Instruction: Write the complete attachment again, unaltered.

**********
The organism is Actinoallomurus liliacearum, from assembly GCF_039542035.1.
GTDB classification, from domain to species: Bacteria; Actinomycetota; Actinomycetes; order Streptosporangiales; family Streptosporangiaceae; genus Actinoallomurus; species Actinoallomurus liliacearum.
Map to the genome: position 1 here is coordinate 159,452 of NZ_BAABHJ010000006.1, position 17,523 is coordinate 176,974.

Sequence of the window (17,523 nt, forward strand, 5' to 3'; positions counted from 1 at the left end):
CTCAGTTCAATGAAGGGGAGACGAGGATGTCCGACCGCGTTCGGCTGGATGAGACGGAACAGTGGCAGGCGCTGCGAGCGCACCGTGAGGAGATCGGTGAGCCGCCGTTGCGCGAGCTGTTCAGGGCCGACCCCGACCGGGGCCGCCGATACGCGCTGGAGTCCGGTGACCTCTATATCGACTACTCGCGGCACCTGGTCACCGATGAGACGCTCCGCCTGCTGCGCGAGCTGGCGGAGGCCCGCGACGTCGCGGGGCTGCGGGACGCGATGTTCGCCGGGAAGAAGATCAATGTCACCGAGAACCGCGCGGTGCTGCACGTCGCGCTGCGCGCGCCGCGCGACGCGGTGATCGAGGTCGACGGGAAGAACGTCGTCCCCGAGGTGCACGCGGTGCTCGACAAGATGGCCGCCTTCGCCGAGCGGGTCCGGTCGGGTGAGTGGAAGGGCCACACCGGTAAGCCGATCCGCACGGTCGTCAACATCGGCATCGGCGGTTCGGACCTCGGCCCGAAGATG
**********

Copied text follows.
The organism is Actinoallomurus liliacearum, from assembly GCF_039542035.1.
GTDB classification, from domain to species: Bacteria; Actinomycetota; Actinomycetes; order Streptosporangiales; family Streptosporangiaceae; genus Actinoallomurus; species Actinoallomurus liliacearum.
Map to the genome: position 1 here is coordinate 159,452 of NZ_BAABHJ010000006.1, position 17,523 is coordinate 176,974.

Sequence of the window (17,523 nt, forward strand, 5' to 3'; positions counted from 1 at the left end):
CTCAGTTCAATGAAGGGGAGACGAGGATGTCCGACCGCGTTCGGCTGGATGAGACGGAACAGTGGCAGGCGCTGCGAGCGCACCGTGAGGAGATCGGTGAGCCGCCGTTGCGCGAGCTGTTCAGGGCCGACCCCGACCGGGGCCGCCGATACGCGCTGGAGTCCGGTGACCTCTATATCGACTACTCGCGGCACCTGGTCACCGATGAGACGCTCCGCCTGCTGCGCGAGCTGGCGGAGGCCCGCGACGTCGCGGGGCTGCGGGACGCGATGTTCGCCGGGAAGAAGATCAATGTCACCGAGAACCGCGCGGTGCTGCACGTCGCGCTGCGCGCGCCGCGCGACGCGGTGATCGAGGTCGACGGGAAGAACGTCGTCCCCGAGGTGCACGCGGTGCTCGACAAGATGGCCGCCTTCGCCGAGCGGGTCCGGTCGGGTGAGTGGAAGGGCCACACCGGTAAGCCGATCCGCACGGTCGTCAACATCGGCATCGGCGGTTCGGACCTCGGCCCGAAGATG